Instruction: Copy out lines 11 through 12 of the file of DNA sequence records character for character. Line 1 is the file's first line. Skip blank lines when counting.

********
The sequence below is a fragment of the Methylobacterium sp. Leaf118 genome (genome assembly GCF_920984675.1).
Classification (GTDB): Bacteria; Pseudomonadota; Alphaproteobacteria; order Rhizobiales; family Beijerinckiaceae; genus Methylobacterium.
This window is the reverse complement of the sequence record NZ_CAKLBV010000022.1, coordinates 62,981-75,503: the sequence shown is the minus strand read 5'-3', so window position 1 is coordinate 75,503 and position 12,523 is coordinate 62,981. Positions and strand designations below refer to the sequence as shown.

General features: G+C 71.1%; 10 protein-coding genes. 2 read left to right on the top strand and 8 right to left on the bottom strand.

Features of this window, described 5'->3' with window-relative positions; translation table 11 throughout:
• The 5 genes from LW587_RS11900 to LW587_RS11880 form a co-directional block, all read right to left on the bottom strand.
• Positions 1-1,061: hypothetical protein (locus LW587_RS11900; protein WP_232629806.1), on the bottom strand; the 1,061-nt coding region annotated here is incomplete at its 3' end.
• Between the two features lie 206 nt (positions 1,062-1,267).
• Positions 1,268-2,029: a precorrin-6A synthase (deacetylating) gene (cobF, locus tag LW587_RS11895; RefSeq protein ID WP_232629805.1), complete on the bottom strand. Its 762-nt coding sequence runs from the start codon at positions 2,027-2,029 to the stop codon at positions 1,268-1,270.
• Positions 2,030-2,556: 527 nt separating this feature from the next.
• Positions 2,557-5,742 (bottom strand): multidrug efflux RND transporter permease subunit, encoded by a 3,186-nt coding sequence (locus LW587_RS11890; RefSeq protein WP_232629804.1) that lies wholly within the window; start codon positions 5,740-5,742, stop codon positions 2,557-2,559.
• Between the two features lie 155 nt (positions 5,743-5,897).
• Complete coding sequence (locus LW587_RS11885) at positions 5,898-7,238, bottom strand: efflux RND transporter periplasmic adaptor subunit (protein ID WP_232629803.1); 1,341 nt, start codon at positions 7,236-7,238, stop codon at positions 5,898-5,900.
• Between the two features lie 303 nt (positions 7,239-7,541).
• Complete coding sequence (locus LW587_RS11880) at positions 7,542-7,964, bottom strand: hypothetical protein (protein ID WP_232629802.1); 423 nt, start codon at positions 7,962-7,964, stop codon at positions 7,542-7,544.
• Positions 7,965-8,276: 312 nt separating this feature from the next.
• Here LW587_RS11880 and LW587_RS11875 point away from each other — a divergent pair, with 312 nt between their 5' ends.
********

• Positions 2,557-5,742 (bottom strand): multidrug efflux RND transporter permease subunit, encoded by a 3,186-nt coding sequence (locus LW587_RS11890; RefSeq protein WP_232629804.1) that lies wholly within the window; start codon positions 5,740-5,742, stop codon positions 2,557-2,559.
• Between the two features lie 155 nt (positions 5,743-5,897).